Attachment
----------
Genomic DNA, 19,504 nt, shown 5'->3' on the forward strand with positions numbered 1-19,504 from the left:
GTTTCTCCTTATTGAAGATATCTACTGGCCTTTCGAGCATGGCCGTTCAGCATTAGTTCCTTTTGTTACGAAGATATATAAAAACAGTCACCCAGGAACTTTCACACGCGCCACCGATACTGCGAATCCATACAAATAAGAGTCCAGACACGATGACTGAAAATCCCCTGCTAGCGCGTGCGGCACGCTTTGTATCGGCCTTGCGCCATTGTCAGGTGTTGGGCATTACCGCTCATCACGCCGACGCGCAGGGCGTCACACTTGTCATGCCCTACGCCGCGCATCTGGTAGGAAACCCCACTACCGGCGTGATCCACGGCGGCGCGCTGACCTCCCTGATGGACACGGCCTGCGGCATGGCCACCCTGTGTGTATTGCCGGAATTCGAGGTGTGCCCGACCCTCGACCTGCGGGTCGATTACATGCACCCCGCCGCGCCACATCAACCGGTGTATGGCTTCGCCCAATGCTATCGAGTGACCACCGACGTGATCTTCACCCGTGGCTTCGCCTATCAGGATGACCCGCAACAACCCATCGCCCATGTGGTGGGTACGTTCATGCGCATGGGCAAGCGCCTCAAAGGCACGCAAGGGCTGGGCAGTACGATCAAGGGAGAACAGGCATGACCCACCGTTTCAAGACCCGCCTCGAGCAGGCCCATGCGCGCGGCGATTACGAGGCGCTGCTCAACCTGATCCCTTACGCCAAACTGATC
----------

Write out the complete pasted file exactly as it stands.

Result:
Genomic DNA, 19,504 nt, shown 5'->3' on the forward strand with positions numbered 1-19,504 from the left:
GTTTCTCCTTATTGAAGATATCTACTGGCCTTTCGAGCATGGCCGTTCAGCATTAGTTCCTTTTGTTACGAAGATATATAAAAACAGTCACCCAGGAACTTTCACACGCGCCACCGATACTGCGAATCCATACAAATAAGAGTCCAGACACGATGACTGAAAATCCCCTGCTAGCGCGTGCGGCACGCTTTGTATCGGCCTTGCGCCATTGTCAGGTGTTGGGCATTACCGCTCATCACGCCGACGCGCAGGGCGTCACACTTGTCATGCCCTACGCCGCGCATCTGGTAGGAAACCCCACTACCGGCGTGATCCACGGCGGCGCGCTGACCTCCCTGATGGACACGGCCTGCGGCATGGCCACCCTGTGTGTATTGCCGGAATTCGAGGTGTGCCCGACCCTCGACCTGCGGGTCGATTACATGCACCCCGCCGCGCCACATCAACCGGTGTATGGCTTCGCCCAATGCTATCGAGTGACCACCGACGTGATCTTCACCCGTGGCTTCGCCTATCAGGATGACCCGCAACAACCCATCGCCCATGTGGTGGGTACGTTCATGCGCATGGGCAAGCGCCTCAAAGGCACGCAAGGGCTGGGCAGTACGATCAAGGGAGAACAGGCATGACCCACCGTTTCAAGACCCGCCTCGAGCAGGCCCATGCGCGCGGCGATTACGAGGCGCTGCTCAACCTGATCCCTTACGCCAAACTGATC